2021 November PAD Chapbook Challenge: Results

Here we are. It’s time to reveal the results of the 2021 November PAD Chapbook Challenge. There were more than 80 entries this time around from all around the country and the world. 

I saw quite a few familiar names, but I also discovered some poets who were completely new to me. It was all a fun read, and it was incredibly difficult to make a decision once I got it down to the Top 10.

In this post, I share the winning chapbook and poet, along with two finalists and seven honorable mentions.


The Complete Guide of Poetic Forms

Play with poetic forms!

Poetic forms are fun poetic games, and this digital guide collects more than 100 poetic forms, including more established poetic forms (like sestinas and sonnets) and newer invented forms (like golden shovels and fibs).

Click to continue.


This year’s winning manuscript is November Home, by Taylor Graham, who was co-champion of the 2013 challenge with Joseph Mills, which I know because of this interview with Taylor from 2014. (I admit I am horrible at keeping records or remembering details.)

The thing I always appreciate and expect out of Taylor and her poetry is technical expertise and an appreciation of the natural world. And that’s what I found in November Home, as seen in the selections shared below. In particular, “Fire-weed” was one of my favorite poems of 2021. 

Congratulations, Taylor!

Here are a few poems from November Home:

“Correspondences,” by Taylor Graham

On this first day of November, Day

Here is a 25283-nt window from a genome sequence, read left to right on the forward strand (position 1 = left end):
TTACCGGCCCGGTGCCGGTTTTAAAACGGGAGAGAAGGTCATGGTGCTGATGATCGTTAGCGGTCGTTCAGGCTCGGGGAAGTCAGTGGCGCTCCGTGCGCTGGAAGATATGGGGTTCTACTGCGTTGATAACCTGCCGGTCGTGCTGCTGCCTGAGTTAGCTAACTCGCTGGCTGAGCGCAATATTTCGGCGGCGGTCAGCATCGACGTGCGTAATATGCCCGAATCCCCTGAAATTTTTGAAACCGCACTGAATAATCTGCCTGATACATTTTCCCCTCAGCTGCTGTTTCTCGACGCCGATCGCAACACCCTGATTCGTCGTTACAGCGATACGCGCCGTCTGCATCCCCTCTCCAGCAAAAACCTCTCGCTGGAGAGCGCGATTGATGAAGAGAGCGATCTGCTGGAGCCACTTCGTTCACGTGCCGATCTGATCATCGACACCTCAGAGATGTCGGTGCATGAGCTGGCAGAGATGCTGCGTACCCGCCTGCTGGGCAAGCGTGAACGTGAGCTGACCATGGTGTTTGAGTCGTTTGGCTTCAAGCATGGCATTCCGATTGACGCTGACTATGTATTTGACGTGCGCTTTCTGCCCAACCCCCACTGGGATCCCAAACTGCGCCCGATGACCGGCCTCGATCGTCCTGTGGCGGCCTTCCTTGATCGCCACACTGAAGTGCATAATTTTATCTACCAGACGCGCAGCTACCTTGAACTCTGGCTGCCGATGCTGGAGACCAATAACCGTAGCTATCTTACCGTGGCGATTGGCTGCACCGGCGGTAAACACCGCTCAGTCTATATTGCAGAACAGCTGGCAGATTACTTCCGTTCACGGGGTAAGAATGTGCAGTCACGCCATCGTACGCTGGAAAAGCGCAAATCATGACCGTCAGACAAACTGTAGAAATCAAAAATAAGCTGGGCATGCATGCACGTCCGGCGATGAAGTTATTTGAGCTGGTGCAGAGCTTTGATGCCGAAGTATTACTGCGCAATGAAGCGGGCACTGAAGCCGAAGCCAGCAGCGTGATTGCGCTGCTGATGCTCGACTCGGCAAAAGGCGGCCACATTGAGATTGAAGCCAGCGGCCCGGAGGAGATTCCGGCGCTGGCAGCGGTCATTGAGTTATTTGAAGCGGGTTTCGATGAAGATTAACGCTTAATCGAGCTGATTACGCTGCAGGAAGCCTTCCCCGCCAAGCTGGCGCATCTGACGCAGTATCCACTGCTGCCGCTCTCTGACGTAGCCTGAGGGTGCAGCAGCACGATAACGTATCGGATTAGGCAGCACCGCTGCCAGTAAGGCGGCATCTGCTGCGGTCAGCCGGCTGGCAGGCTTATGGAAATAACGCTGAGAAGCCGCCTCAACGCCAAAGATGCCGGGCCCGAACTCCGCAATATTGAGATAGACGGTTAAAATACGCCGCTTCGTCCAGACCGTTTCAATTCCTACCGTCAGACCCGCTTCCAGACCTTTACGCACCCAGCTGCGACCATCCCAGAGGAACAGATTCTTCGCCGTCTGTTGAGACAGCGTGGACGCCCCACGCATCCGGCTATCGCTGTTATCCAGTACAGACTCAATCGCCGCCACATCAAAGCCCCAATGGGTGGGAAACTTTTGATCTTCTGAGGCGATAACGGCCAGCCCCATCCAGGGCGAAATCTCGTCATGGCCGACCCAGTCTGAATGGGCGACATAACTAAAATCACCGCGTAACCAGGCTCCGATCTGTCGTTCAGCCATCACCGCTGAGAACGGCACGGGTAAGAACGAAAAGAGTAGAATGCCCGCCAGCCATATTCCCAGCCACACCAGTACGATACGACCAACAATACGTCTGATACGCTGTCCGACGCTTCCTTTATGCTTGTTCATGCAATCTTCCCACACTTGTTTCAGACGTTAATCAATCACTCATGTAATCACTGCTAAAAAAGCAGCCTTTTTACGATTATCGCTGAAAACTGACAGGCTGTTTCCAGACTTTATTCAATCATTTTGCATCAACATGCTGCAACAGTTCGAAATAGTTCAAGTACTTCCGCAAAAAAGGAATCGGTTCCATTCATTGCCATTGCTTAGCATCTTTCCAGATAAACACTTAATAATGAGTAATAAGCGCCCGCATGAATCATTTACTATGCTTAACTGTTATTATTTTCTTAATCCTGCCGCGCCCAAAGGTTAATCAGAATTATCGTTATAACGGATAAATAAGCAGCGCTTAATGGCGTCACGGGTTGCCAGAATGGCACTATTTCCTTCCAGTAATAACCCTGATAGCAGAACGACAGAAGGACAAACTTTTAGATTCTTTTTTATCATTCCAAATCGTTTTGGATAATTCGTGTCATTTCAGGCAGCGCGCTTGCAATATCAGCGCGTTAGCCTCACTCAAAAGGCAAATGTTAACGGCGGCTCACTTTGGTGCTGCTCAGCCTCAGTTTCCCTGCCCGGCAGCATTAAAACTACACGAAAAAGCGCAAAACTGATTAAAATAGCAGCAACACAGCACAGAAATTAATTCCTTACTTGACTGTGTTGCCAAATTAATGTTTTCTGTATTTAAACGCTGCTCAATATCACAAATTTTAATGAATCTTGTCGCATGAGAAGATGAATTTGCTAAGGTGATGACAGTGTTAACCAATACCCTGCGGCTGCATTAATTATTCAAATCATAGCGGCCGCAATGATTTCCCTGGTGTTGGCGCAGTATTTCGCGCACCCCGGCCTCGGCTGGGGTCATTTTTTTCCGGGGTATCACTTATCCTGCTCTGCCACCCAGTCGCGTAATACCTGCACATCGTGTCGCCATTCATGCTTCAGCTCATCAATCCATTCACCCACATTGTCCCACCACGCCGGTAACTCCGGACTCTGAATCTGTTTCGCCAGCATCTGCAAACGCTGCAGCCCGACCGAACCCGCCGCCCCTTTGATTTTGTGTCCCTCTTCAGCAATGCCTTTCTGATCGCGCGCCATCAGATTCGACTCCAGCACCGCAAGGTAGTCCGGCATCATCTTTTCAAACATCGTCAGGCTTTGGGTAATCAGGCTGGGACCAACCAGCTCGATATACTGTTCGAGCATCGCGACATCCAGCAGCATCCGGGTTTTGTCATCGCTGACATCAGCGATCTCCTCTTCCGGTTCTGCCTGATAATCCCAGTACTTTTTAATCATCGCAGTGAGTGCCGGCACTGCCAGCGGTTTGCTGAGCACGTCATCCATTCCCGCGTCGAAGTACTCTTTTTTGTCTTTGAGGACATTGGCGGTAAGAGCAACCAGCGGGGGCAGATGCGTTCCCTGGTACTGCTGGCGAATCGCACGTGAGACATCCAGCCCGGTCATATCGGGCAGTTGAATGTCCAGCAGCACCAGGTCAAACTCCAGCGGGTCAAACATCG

of the Dead, I’m walking among our oaks.
A temple – I’ve been reading Baudelaire.
One pillar has fallen, a live-oak dead

of fungus and drought. But today the stones
and living trees are vibrant green in shades
of lichen and moss rejoicing for storm.
Sky is cloudy, muffled, introspective.

The oaks have let their leaf-messages loose
on wind and rain, to settle underfoot.
The muse’s chair sits silent with dead leaves
fallen in her lap. She’ll read them in time.

Messages passing between sky and earth,
woods and wanderer – a letter for me.

“As the Raven Flies,” by Taylor Graham

from top of the ponderosa
into storm cloud
black into darkest gray disappearing

as we left the old place –
except for wings of the mind –
and watched from miles of distance

smoke clouds rising
from that departed place
leaving the forest charred bare

for winter, its rains
battering the land, falling silent
on our roof even here

where Raven visits
in vision only half believed
as a dream of rebirth

shaking topmost branches
we balance on –
the wings of our intentions.

“Fire-weed,” by Taylor Graham

After the fire swept through
making of forest a waste of ash and char –

after a winter of wind and rains
eroding slopes burned down to mineral soil –

then ashy seed-fluff moves on a breeze
till moonscape blossoms a rose-flame glow

and we return as strangers
where fireweed makes of devastation a home.

“Not Going Anywhere,” by Taylor Graham

A country 2-lane
paved between city and mountain,
edged with oaks
tarnished November-gold
& one sun-minted cottonwood
in fall-yellow leaf
& a single vulture
sailing as if unmoving
above its shadow
silent as the moment
I’ve paused to see
this illuminated bit of roadside.

“Song for Loose Ends,” by Taylor Graham

a quick verse for
old cottonwood leaves giving off
a whole summer’s sun


Again, congratulations, Taylor!

But wait! There’s more!

In addition to Taylor’s winning manuscript, I selected two finalists that gave November Home a run for its money:

  • SATURN, by r.m.
  • Losing the Shoes, by De Jackson

Congratulations to both the finalists!

And this year, I’m including a list (in no particular order) of honorable mentions:

  • Finding the Universe in a Seed, by Julie S. Paschold
  • Lost, by J. Lynn Sheridan
  • Elemental, by Penny J. Johnson
  • Drink Deep, by Tempest Phoenix Smith
  • Sound Island Grit, by Barb Peters
  • Just my room, Just my words, Just me, by Sarah Muller
  • STURM and DRANG, by Pat Anthony

Congratulations to all the honorable mentions! And to everyone who put in the time to write poems in November and assemble and submit collections in December and January. Great job!

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